2023 Ford F
Aug 03, 2023
At least nine owners have come forward this year claiming their brand-new, 700-horsepower trucks are leaking lots of oil.
There's been no shortage of buyers for the $110,000 Ford F-150 Raptor R since it was released late last year. Well-to-do drivers have clamored at the chance to own the V8 super truck, largely because of its supercharged 5.2-liter that makes 700 horsepower. However, at least nine owners have had to park their rigs due to oil leaks in the past month or so, leaving them without the pickup they anticipated for years.
One of the first F-150 Raptor Rs with the issue was towed to a dealer in late January. That's when I saw it posted to @theraptorconnection on Instagram, and in the time since, others have come forward to share their woes. The person behind that social media page says he's spoken with 12 owners about the issue, and they cite different diagnoses including a faulty crank seal, a leaky oil pan gasket, and even a problem with the supercharger.
I reached out to a handful of affected F-150 Raptor R owners and contacted Ford. A spokesperson from Ford said they were "aware of a limited number of F-150 Raptor Rs—nine customers—with the potential to leak oil at the front crankshaft seal caused by a supplier manufacturing defect. We are contacting affected customers to offer assistance."
That statement confirms the issue, and also confirms Ford is actively working on a solution for affected customers. The spokesperson informed me that new 5.2-liter Predator engines are now rolling off the assembly line with a properly working front crank seal.
Ryan Cassidy, whose F-150 Raptor R was shown in that video from Jan. 29, said he's still without his truck, which has stayed parked at a local dealer near Scottsdale, Arizona, for 30 days now. He says he's had some communication with Ford, but it hasn't been entirely clear or consistent.
"Pretty serious leak. I had it towed to the dealer on Jan. 28 and it's been there ever since with no end in sight, unfortunately," Cassidy said. "I've talked to quite a few people from, like, the plant managers to several others. They've informed me of what's going on, the whole process—they have front crank seal leaks."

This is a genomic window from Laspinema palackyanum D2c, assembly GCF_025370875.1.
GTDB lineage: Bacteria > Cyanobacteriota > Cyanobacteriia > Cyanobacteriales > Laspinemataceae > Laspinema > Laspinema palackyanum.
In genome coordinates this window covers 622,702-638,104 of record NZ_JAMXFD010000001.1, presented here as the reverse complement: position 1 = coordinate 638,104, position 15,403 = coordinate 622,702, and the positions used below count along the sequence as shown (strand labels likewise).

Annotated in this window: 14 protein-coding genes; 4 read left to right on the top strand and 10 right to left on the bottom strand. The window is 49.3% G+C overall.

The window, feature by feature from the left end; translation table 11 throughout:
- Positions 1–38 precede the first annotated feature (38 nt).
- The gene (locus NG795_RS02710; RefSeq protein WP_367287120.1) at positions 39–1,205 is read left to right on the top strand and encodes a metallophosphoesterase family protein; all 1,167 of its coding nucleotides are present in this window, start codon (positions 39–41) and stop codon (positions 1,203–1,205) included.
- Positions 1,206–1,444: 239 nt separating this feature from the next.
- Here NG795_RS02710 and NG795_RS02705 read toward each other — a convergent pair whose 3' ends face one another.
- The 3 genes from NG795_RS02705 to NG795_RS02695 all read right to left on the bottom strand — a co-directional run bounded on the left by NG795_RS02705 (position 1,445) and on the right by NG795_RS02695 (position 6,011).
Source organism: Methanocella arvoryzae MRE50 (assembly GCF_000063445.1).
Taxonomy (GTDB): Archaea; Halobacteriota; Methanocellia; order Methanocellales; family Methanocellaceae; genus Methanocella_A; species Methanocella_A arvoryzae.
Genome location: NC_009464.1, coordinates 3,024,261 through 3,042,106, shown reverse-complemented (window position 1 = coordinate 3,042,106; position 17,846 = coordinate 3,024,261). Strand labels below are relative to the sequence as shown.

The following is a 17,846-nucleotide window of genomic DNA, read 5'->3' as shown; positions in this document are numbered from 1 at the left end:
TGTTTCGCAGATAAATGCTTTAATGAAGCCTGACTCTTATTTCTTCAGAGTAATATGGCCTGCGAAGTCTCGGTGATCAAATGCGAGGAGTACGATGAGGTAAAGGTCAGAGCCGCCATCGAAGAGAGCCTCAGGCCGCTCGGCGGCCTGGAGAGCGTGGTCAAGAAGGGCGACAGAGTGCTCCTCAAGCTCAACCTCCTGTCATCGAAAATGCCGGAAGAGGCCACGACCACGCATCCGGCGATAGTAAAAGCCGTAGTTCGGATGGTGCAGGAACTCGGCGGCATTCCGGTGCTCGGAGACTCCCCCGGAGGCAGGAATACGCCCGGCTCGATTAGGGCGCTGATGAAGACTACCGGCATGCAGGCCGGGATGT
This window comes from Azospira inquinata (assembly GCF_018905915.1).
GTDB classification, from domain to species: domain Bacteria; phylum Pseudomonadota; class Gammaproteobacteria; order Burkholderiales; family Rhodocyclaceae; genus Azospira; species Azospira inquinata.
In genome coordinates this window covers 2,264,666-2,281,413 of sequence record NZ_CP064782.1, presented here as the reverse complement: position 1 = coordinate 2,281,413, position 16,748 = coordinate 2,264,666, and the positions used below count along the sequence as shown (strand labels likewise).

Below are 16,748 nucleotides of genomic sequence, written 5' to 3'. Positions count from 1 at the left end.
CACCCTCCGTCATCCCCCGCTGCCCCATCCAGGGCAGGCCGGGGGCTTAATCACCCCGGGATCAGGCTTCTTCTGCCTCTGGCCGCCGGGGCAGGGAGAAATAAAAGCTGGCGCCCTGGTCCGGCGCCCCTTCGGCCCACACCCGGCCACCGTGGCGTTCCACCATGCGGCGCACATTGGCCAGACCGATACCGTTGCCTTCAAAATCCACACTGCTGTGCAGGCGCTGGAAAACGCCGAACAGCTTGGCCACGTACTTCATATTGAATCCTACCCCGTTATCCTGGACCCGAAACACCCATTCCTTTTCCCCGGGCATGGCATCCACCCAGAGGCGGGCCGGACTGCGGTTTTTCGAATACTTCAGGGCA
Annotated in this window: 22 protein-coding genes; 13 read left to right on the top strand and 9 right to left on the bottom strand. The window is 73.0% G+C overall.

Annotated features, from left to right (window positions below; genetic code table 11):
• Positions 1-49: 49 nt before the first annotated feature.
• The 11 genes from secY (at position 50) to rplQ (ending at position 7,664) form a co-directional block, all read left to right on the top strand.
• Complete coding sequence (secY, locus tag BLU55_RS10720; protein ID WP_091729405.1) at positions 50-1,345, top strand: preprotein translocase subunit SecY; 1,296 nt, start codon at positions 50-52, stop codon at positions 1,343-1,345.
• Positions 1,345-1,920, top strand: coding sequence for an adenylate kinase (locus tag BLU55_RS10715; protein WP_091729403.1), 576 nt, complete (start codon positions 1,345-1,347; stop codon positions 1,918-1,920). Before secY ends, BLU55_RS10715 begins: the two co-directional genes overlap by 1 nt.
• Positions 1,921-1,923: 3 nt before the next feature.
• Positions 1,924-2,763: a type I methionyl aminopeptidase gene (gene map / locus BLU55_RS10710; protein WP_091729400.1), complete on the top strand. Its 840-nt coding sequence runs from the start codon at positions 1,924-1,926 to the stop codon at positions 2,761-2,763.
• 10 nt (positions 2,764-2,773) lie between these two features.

Cassidy says he was told by a Ford manufacturing employee that they had a new front crankshaft seal that will be ready to go soon. They were allegedly dyno-testing it for seven days straight to ensure durability; meanwhile, Cassidy's truck sprung its oil leak after one day of ownership. He claims he's still waiting to hear back on the results of those tests, but it seems likely that Ford will soon implement the same tweak it made to new engines that are now being built.
"I filed for buyback on the truck three weeks ago and they denied me because my truck hadn't sat for 30 days at the dealer," Cassidy explained. "I thought if I filed a buyback the part would mysteriously show up, you know what I mean? Unfortunately, that didn't happen. I don't know that I necessarily want my truck bought back but I was trying to stir up some action with Ford."
At present, it looks like Ford has found a fix and is working to deploy it so owners can get their trucks back. It has to be frustrating, but this isn't the first time a new performance model has ever had problems, especially in its first year of production. What matters now is how Ford handles the situation from here so more F-150 Raptor Rs can return to the road—and the dunes.
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